In Bell Atlantic v. Twombly, 550 U.S. 544 (2007), the Supreme Court adopted a plausibility test for pleading federal claims, replacing the more liberal standard from Conley v. Gibson, 355 U.S. 41 (1957), which had permitted a case to proceed “unless it appears beyond doubt that the plaintiff can prove no set of facts in support of his claim which would entitle him to relief.” Id. at 45-46. While Twombly was an antitrust case, the Supreme Court made clear in Ashcroft v. Iqbal, 129 S. Ct. 1937 (2009), that the newly announced plausibility standard would apply to all civil cases. In her recent article, The New Summary Judgment Motion: The Motion to Dismiss Under Iqbal and Twombly, Professor Suja A. Thomas demonstrates how these recent Supreme Court decisions have transformed the motion to dismiss into the motion for summary judgment. This piece builds off of the strong foundation Professor Thomas has already established in this area, including her articles Why the Motion to Dismiss is Now Unconstitutional, 92 Minn. L. Rev. 1851 (2008), and Why Summary Judgment is Unconstitutional, 93 Va. L. Rev. 139 (2007). The piece highlights the difficulties employment discrimination plaintiffs may now face when opposing a motion to dismiss.
In this article, Professor Thomas examines how, after Twombly and Iqbal, the standards for the motion to dismiss and the motion for summary judgment are now nearly identical. In particular, both standards require a court to look to whether a claim is plausible. After Iqbal, the plausibility test now clearly applies to motions to dismiss, and Professor Thomas demonstrates how the plausibility standard has similarly been applied in the summary judgment context. In addition, for both the motion to dismiss and the motion for summary judgment, “courts assess both the inferences favoring the moving party and the inferences favoring the nonmoving party.” (P. 30.) Finally, according to Professor Thomas, when considering either type of motion, the courts are actively using their own opinions and views of the evidence to decide whether a particular claim should proceed.
As the two motions are “converging,” (P. 31), Professor Thomas points to some of the similar effects of this result. She believes that the judiciary will now play a greater role in resolving disputes, likely resulting in a higher number of dismissals. Professor Thomas views employment discrimination cases as one area where plaintiffs may be particularly vulnerable in this regard. Pointing to several studies which have already been performed on the impact of the plausibility standard, she argues that “given the similarity of the motion to dismiss standard to the summary judgment standard and the propensity of judges to dismiss employment discrimination cases under summary judgment, it seems likely that the [trend to dismiss these cases] will continue.” (P. 33.)
Perhaps more controversially, Professor Thomas persuasively argues in her paper that the Supreme Court’s decision in Swierkiewicz v. Sorema N.A., 534 U.S. 506 (2002), is no longer good law. Swierkiewicz had held that an employment discrimination plaintiff need not “plead facts establishing a prima facie case.” Id. at 511-12. Rather, a plaintiff need only comply with Federal Rule of Civil Procedure 8(a)(2), which requires that the plaintiff set forth “a short and plain statement of the claim showing that the pleader is entitled to relief.” Id. Professor Thomas identifies an emerging divergence of views in the federal appellate courts – as well as the academic scholarship – over the extent to which the Swierkiewicz decision survives after Iqbal and Twombly. She maintains that Swierkiewicz is now problematic in that it “appeared to permit conclusory pleading,” (P. 35), which was specifically rejected by the recent Supreme Court decisions. Similarly, the more relaxed pleading standard found in Swierkiewicz “does not comport,” (P. 36), with the seemingly heightened plausibility pleading standard, which the Court has now established. And, Twombly rejected the Conley “no set of facts” standard upon which Swierkiewicz at least partially relies. In light of these concerns, “Swierkiewicz effectively is dead,” (P. 18), and “employment discrimination plaintiffs will effectively need to plead a prima facie case and possibly more to survive a motion to dismiss.” (P. 35.)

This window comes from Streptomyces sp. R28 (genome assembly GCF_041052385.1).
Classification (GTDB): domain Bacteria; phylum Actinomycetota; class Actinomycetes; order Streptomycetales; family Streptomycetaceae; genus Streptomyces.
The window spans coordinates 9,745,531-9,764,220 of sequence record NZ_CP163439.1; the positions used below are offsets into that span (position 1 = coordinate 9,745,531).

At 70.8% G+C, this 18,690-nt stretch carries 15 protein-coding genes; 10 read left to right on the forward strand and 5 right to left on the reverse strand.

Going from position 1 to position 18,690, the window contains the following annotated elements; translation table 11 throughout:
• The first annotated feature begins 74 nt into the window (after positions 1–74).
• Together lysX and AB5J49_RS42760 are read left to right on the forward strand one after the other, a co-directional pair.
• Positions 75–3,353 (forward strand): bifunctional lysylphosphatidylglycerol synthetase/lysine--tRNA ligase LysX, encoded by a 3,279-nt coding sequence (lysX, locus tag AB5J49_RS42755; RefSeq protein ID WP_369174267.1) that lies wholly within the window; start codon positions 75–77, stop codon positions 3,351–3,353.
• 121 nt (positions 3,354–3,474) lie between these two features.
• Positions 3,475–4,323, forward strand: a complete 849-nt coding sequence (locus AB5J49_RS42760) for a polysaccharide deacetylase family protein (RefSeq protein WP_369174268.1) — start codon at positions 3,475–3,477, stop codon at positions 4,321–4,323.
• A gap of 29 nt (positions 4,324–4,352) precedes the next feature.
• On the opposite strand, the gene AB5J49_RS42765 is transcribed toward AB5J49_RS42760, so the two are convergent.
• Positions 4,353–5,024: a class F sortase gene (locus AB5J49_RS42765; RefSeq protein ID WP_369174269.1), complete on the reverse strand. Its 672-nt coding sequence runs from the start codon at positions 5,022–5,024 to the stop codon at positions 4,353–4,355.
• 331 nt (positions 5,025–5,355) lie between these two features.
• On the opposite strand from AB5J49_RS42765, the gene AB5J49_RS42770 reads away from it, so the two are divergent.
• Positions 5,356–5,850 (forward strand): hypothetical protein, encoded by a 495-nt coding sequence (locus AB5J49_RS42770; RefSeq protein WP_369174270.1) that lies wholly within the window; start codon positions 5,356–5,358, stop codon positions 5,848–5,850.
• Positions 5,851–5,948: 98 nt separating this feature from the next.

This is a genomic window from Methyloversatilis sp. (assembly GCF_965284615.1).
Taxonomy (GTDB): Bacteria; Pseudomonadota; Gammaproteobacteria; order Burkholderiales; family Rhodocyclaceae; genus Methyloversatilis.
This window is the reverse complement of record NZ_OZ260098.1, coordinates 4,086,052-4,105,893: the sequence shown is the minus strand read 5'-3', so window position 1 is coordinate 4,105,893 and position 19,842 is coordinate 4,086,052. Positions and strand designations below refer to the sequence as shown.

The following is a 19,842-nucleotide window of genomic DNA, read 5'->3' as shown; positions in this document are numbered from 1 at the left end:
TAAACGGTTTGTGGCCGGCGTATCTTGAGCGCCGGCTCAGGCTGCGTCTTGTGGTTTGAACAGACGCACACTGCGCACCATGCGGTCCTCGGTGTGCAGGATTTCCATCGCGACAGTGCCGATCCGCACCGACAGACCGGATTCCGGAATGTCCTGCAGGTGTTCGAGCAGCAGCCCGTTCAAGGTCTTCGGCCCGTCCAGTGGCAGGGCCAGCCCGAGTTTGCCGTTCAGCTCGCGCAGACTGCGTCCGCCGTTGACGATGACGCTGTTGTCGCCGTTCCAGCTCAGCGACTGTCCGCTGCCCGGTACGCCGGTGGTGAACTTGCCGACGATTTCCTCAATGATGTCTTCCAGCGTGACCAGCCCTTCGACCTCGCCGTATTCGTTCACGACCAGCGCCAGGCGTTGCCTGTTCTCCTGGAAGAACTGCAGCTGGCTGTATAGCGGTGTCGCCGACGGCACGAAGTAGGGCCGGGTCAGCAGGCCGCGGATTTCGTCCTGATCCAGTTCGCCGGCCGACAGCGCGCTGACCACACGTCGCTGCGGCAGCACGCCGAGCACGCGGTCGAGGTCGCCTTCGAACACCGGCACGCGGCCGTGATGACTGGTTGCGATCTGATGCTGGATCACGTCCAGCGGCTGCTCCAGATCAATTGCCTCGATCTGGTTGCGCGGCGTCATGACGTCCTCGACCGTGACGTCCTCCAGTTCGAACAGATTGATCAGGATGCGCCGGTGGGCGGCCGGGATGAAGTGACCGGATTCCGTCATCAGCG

Professor Thomas concludes the article by arguing that the plausibility standard established in Iqbal and Twombly is inappropriate. Indeed, she finds the change in standards – and the resulting similarity between the motion to dismiss and the motion for summary judgment – to be “inconsistent with the intentions of the rule-makers.” (P. 38.) Professor Thomas examines the cost differential between the two motions, and further notes the lower cost of litigating a typical employment dispute when compared to the higher cost of litigation found in a complex antitrust case such as Twombly. And, she explains that the role of the courts in deciding a motion for summary judgment and a motion to dismiss are decidedly different. In conclusion, the similarity which the Court has now created between the two motions “call[s] into question whether Iqbal and Twombly were decided properly.” (P. 41.)
In sum, this article does a superb job of demonstrating how, after Iqbal and Twombly, the motion to dismiss and the motion for summary judgment are now quite similar. And, this paper explains how this result may prove particularly problematic for employment discrimination plaintiffs – a result which Professor Thomas finds troubling. As a final note, this article was part of a symposium issue in the Lewis & Clark Law Review on Iqbal and Twombly, and other papers on the topic can be found here.